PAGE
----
A self managed super fund (SMSF) is a form of superannuation fund that can offer members greater control over their retirement savings than other types of superannuation funds such as industry or retail super funds. This includes wider investment choice and greater control over investments and the ability to pay retirement benefits, such as pensions and annuities, directly from the fund.
Self managed super funds must be established for the sole purpose of providing benefits to fund members on retirement. Or, if the member dies before retirement, a benefit to that member’s dependants. This is referred to as the Sole Purpose Test.
Why establish an SMSF?
An SMSF can provide many benefits including:
- greater control over your retirement savings with the ability to develop your own investment strategy and make decisions on when to buy and sell individual investments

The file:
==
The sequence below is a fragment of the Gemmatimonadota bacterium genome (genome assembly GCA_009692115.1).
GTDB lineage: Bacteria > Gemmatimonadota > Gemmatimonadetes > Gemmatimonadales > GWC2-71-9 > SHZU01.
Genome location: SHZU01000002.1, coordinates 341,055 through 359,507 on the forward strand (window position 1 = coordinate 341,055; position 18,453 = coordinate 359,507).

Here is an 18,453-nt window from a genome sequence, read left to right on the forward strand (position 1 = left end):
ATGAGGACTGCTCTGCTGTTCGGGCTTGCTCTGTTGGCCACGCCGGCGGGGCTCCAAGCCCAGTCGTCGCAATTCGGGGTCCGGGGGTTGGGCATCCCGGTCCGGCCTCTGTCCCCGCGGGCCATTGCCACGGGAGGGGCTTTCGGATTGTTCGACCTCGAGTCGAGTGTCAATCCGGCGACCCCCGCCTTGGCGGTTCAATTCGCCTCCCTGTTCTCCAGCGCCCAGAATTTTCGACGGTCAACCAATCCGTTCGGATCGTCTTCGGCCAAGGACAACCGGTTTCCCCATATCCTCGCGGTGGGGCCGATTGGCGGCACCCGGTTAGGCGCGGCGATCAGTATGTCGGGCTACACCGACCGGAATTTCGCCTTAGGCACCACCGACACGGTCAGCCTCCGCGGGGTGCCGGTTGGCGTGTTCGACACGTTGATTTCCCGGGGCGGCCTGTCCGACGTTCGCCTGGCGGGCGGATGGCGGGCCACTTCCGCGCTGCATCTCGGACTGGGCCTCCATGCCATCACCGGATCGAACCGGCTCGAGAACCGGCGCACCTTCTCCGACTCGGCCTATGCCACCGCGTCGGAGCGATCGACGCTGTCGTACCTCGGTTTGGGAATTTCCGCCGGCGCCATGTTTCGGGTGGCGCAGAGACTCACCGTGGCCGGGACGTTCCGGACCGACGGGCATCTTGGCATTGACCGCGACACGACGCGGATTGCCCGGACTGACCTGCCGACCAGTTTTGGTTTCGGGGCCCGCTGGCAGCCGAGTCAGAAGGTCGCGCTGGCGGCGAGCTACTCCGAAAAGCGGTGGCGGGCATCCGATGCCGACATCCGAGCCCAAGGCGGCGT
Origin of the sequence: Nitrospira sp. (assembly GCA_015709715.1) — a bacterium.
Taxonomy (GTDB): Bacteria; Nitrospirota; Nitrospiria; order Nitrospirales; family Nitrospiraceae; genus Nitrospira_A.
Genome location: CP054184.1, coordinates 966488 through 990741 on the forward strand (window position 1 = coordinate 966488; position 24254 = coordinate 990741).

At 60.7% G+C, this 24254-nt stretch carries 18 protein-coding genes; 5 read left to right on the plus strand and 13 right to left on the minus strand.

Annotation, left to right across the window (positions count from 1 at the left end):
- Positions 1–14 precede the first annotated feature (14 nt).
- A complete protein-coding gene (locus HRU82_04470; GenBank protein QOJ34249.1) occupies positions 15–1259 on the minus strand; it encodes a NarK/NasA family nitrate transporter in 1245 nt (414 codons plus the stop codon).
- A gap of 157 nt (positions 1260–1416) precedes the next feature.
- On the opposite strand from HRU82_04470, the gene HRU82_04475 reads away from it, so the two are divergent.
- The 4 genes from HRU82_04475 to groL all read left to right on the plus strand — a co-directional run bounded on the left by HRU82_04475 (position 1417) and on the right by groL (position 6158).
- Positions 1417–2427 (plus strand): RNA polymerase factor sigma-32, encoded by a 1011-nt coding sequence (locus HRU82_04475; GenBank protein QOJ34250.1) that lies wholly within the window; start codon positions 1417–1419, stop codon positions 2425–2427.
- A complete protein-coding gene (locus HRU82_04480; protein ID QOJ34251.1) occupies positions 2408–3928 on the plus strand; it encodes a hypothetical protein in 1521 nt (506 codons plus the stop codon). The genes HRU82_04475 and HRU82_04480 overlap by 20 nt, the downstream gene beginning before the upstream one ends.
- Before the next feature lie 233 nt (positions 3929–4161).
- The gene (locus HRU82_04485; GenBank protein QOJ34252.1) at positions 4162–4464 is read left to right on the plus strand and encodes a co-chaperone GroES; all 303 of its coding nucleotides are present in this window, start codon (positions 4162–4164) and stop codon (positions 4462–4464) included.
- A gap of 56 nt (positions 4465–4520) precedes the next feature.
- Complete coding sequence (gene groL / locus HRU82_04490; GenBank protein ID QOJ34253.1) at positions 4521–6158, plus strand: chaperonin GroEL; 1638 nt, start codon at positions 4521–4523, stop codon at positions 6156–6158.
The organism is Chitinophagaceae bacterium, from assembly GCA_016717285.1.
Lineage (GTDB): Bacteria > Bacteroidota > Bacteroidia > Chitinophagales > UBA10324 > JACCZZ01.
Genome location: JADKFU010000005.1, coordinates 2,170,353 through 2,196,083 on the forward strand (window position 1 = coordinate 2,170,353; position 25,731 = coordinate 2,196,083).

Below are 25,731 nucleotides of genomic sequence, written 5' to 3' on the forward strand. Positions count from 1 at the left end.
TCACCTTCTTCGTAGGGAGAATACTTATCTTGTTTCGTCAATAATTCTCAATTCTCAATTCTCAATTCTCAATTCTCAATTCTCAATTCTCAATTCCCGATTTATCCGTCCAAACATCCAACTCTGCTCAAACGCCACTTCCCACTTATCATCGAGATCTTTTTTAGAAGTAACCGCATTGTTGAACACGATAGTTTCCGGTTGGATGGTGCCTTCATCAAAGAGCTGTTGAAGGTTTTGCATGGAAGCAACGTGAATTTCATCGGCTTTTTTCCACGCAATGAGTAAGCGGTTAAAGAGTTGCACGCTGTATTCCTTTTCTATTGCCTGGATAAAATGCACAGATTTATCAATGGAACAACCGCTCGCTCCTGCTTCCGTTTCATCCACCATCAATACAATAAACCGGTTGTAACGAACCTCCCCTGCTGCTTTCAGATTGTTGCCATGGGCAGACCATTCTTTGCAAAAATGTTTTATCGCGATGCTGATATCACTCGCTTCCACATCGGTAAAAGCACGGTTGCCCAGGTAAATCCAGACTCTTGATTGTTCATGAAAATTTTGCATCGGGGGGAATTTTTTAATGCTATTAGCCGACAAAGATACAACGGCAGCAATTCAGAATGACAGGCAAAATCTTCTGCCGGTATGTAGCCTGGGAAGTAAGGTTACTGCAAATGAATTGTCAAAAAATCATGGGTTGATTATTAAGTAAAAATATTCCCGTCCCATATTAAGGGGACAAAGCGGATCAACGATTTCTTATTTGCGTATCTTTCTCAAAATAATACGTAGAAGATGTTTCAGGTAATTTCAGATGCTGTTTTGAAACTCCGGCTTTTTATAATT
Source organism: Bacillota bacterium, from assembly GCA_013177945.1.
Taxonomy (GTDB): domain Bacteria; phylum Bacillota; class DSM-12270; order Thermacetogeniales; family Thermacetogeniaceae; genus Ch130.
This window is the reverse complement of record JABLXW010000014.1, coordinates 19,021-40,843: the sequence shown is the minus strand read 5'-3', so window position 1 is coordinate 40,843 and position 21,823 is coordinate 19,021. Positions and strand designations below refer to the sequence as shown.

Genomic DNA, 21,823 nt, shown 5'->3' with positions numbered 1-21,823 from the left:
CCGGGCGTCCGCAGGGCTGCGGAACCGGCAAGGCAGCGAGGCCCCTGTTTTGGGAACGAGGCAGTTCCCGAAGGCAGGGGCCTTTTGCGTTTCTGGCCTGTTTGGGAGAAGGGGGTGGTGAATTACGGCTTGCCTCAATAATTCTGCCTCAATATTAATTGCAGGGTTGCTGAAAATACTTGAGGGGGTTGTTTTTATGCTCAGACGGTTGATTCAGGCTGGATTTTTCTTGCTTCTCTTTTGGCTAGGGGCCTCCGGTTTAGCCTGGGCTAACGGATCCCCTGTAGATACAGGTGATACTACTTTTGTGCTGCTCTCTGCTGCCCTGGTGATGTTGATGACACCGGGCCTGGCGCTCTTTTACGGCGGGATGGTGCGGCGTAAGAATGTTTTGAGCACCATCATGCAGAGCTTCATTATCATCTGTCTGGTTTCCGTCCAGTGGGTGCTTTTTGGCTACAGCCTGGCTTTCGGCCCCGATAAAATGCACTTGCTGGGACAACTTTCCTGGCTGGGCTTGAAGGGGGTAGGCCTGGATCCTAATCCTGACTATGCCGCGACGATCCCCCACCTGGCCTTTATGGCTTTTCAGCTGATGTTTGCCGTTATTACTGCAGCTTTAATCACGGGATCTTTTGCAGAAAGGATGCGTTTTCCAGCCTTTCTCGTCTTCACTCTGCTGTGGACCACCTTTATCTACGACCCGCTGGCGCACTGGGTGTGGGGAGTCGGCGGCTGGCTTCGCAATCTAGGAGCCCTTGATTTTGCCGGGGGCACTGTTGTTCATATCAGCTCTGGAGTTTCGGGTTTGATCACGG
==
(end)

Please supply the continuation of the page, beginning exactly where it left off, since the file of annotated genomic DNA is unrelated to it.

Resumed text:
- a wide choice of investment options including corporate bonds, managed investments, listed shares, listed investment companies (LICs), exchange traded funds (ETFs) and direct property
- potential tax advantages over other forms of super, and
- potentially lower annual fees than retail and industry funds.
What are the requirements for establishing an SMSF?
To establish an SMSF, the fund must meet the following conditions:
- have fewer than 5 members
- each individual trustee of the fund must also be a member of the fund
- each member of the fund must be a trustee of the fund
- no fund member can be an employee of another fund member, unless they are related, and
- no trustee of the fund can receive remuneration for their services as a trustee.
An SMSF can alternatively have a company trustee (known as a corporate trustee). Each director of the trustee company must be a fund member, and each fund member must be a director of the company.
There are some exceptions involving single member funds and minors.